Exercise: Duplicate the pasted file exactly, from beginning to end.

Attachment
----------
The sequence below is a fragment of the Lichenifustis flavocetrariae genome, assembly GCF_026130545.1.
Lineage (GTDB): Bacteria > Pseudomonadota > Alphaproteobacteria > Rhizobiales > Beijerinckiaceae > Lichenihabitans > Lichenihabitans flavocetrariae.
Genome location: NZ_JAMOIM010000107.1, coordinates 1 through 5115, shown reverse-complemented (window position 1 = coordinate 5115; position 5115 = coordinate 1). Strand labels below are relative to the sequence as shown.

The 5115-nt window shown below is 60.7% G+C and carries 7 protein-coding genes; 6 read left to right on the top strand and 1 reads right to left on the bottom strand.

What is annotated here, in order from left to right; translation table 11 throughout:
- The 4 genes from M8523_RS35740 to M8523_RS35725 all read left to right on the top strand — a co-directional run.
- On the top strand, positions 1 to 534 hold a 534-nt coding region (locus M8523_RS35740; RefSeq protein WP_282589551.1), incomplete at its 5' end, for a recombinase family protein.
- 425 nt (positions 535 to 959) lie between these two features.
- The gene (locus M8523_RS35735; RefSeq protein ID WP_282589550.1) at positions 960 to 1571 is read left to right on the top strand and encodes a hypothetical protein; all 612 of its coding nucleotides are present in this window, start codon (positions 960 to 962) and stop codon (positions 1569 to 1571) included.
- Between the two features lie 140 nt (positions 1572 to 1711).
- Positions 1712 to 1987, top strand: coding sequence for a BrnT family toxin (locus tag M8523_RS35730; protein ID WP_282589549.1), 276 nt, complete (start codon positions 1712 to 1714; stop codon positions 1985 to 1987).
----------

The sequence below is a fragment of the Lichenifustis flavocetrariae genome, assembly GCF_026130545.1.
Lineage (GTDB): Bacteria > Pseudomonadota > Alphaproteobacteria > Rhizobiales > Beijerinckiaceae > Lichenihabitans > Lichenihabitans flavocetrariae.
Genome location: NZ_JAMOIM010000107.1, coordinates 1 through 5115, shown reverse-complemented (window position 1 = coordinate 5115; position 5115 = coordinate 1). Strand labels below are relative to the sequence as shown.

The 5115-nt window shown below is 60.7% G+C and carries 7 protein-coding genes; 6 read left to right on the top strand and 1 reads right to left on the bottom strand.

What is annotated here, in order from left to right; translation table 11 throughout:
- The 4 genes from M8523_RS35740 to M8523_RS35725 all read left to right on the top strand — a co-directional run.
- On the top strand, positions 1 to 534 hold a 534-nt coding region (locus M8523_RS35740; RefSeq protein WP_282589551.1), incomplete at its 5' end, for a recombinase family protein.
- 425 nt (positions 535 to 959) lie between these two features.
- The gene (locus M8523_RS35735; RefSeq protein ID WP_282589550.1) at positions 960 to 1571 is read left to right on the top strand and encodes a hypothetical protein; all 612 of its coding nucleotides are present in this window, start codon (positions 960 to 962) and stop codon (positions 1569 to 1571) included.
- Between the two features lie 140 nt (positions 1572 to 1711).
- Positions 1712 to 1987, top strand: coding sequence for a BrnT family toxin (locus tag M8523_RS35730; protein ID WP_282589549.1), 276 nt, complete (start codon positions 1712 to 1714; stop codon positions 1985 to 1987).